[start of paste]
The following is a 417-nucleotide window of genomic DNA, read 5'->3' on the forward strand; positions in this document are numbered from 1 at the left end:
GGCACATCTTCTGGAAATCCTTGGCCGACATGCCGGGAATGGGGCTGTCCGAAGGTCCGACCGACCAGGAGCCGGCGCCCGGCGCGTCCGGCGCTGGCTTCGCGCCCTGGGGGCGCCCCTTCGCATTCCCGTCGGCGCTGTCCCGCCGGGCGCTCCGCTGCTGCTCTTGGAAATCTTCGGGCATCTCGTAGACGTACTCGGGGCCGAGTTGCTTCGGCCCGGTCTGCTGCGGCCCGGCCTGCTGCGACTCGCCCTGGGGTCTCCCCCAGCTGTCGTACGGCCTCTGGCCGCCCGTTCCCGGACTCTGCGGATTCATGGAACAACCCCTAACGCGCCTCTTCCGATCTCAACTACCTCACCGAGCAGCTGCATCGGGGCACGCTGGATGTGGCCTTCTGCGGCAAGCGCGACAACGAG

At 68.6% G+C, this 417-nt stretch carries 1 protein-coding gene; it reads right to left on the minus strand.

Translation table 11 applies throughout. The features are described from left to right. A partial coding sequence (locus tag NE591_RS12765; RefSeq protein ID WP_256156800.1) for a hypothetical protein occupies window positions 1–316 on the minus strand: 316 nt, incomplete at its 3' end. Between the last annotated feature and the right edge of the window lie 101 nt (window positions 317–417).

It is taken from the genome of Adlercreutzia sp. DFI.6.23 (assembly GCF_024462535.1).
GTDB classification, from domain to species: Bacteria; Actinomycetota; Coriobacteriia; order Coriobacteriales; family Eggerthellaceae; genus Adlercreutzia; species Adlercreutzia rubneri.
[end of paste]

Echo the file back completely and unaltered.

The following is a 417-nucleotide window of genomic DNA, read 5'->3' on the forward strand; positions in this document are numbered from 1 at the left end:
GGCACATCTTCTGGAAATCCTTGGCCGACATGCCGGGAATGGGGCTGTCCGAAGGTCCGACCGACCAGGAGCCGGCGCCCGGCGCGTCCGGCGCTGGCTTCGCGCCCTGGGGGCGCCCCTTCGCATTCCCGTCGGCGCTGTCCCGCCGGGCGCTCCGCTGCTGCTCTTGGAAATCTTCGGGCATCTCGTAGACGTACTCGGGGCCGAGTTGCTTCGGCCCGGTCTGCTGCGGCCCGGCCTGCTGCGACTCGCCCTGGGGTCTCCCCCAGCTGTCGTACGGCCTCTGGCCGCCCGTTCCCGGACTCTGCGGATTCATGGAACAACCCCTAACGCGCCTCTTCCGATCTCAACTACCTCACCGAGCAGCTGCATCGGGGCACGCTGGATGTGGCCTTCTGCGGCAAGCGCGACAACGAG

At 68.6% G+C, this 417-nt stretch carries 1 protein-coding gene; it reads right to left on the minus strand.

Translation table 11 applies throughout. The features are described from left to right. A partial coding sequence (locus tag NE591_RS12765; RefSeq protein ID WP_256156800.1) for a hypothetical protein occupies window positions 1–316 on the minus strand: 316 nt, incomplete at its 3' end. Between the last annotated feature and the right edge of the window lie 101 nt (window positions 317–417).

It is taken from the genome of Adlercreutzia sp. DFI.6.23 (assembly GCF_024462535.1).
GTDB classification, from domain to species: Bacteria; Actinomycetota; Coriobacteriia; order Coriobacteriales; family Eggerthellaceae; genus Adlercreutzia; species Adlercreutzia rubneri.